South Downs is the newest of the UK’s National Parks, and stretches up as high as Godalming, allowing you to reach it in 55 minutes. Exploring further will require a longer trip, however. The area is made up of tranquil landscapes, pastoral scenes, quiet villages, and panoramas across an ancient landscape.
There’s plenty to enjoy here, and a thirsty photographer can also rely on being able to find a country pub with plenty of local brews on offer. You will certainly want to budget the full day for exploration, if not longer – expect views of green fields rolling before you, delineated by dark hedges and spots of trees, across a gently rolling terrain which stretches right to the horizon.
Yet another AONB which is just 50 minutes from London! The beechwoods here are a spot you can return to time and again as the seasons change. They turn different colours, and are carpeted with bluebells in the spring that make for really stunning shots.
The Chilterns have been largely farmland for centuries, with woodlands taking up the remaining space. That means more long vistas, split up by charming villages, chalk streams, and old farm cottages built with flint. If you’re interested in using a drone, take it up above the fields during golden hour and watch the colours of the sky transform the land below.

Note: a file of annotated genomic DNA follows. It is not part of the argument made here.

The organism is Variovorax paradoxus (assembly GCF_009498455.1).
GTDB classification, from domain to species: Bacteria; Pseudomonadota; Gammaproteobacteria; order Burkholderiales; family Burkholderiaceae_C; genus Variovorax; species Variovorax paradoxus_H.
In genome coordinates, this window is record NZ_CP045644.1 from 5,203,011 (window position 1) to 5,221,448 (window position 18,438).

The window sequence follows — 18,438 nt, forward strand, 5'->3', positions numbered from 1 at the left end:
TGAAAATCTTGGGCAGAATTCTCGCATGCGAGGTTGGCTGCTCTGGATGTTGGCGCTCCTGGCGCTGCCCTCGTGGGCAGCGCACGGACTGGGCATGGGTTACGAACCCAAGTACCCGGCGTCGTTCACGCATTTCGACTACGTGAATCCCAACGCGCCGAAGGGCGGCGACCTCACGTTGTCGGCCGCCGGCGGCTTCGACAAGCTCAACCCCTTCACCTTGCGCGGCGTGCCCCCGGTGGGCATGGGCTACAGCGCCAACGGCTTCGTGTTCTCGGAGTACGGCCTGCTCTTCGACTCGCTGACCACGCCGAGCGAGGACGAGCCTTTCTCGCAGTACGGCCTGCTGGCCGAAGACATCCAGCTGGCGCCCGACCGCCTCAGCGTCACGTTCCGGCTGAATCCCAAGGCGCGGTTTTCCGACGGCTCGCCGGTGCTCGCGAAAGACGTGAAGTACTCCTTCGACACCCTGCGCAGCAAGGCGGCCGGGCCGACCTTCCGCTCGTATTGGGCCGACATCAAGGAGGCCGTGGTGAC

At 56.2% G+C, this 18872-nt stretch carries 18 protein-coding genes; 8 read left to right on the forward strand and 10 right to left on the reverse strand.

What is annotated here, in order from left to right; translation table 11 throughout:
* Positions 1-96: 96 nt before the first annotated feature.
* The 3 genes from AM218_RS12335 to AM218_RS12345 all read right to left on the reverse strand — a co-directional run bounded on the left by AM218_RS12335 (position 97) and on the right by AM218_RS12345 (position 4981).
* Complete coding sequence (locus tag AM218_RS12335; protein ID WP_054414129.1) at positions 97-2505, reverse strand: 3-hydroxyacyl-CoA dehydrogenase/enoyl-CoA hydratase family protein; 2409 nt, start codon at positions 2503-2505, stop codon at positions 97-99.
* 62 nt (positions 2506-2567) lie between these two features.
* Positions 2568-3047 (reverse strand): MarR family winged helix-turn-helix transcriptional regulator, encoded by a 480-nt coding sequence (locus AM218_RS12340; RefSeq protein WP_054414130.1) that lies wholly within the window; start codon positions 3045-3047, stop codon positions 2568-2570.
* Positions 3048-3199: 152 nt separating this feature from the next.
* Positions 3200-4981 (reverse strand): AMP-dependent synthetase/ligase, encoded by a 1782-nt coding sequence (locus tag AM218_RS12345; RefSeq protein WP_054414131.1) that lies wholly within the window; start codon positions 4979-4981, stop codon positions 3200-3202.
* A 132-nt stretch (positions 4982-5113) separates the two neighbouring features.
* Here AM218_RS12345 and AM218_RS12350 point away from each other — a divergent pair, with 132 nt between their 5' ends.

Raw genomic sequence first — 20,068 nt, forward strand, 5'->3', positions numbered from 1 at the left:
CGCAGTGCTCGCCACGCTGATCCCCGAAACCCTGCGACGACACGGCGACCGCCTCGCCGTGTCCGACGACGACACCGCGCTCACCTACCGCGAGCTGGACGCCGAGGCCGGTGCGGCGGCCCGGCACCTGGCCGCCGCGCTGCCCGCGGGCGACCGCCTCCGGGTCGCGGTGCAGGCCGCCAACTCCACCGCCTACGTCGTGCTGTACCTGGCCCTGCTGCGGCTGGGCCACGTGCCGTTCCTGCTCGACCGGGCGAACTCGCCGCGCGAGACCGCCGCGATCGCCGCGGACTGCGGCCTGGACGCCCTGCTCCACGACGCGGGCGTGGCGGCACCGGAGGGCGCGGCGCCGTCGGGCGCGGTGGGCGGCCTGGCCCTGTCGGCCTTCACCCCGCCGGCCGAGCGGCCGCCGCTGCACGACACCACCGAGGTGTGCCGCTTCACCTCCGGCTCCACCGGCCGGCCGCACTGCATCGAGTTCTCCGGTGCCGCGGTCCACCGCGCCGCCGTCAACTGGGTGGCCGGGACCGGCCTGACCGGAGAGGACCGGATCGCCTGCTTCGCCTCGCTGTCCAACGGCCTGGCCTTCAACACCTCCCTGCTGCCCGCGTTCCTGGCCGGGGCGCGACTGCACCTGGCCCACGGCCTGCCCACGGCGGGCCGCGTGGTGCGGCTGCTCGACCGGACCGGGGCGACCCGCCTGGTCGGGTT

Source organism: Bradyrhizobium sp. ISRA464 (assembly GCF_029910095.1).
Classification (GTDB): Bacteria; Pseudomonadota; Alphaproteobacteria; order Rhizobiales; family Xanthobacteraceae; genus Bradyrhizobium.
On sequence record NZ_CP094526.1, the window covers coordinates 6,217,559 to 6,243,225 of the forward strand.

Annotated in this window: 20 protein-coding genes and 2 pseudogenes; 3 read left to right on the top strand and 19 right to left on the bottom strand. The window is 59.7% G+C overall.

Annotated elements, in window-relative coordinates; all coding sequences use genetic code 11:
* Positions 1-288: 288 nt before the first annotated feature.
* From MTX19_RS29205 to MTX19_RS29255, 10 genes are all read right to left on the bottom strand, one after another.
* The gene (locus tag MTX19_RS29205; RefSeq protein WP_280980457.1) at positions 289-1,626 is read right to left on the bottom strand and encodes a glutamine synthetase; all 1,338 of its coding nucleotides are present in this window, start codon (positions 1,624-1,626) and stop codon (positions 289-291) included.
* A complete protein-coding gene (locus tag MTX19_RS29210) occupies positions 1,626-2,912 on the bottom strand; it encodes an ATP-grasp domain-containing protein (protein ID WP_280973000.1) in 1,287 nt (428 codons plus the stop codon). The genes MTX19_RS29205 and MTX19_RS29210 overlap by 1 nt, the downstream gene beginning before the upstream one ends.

45 minutes from London, and perhaps easily combined with an exploration of the Weald, are the Downs. The landscape can be steeper here, and stretches right the way to the cliffs of Dover (though at a considerably longer drive).
Chalk valleys offer a secluded view with interesting grassland framed by ancient woodlands. More oast houses, isolated farms which seem to be dropped in the middle of nowhere, tiny lanes that twist and turn, churches, castles, and orchards are all to be found in this area. The wildlife is particular rich, with some unique species which cannot be found elsewhere, so this is fantastic for those who like to pair landscape studies with wildlife work.
St Albans has been around since the Roman times, when it was known as Verulamium, and as such has a rich history with plenty of archaeology to explore. The Cathedral is a big point of reference which stands slightly apart from the rest of the city, and can make for a fantastic central feature of any landscape shot. Walk a little further and you will find rolling pastoral scenes and wide rivers, often complete with woolly sheep. Hopefully on the land, not the water.
The best part is that this city is only 17 minutes from St Pancras by train. You can pop there and back for a quick exploration in your lunch break. Bring hiking shoes or be prepared to get the bus or a taxi if you come by public transport and want to find the countryside. Ruins such as the Roman Theatre might pique your interest a little closer to the high street.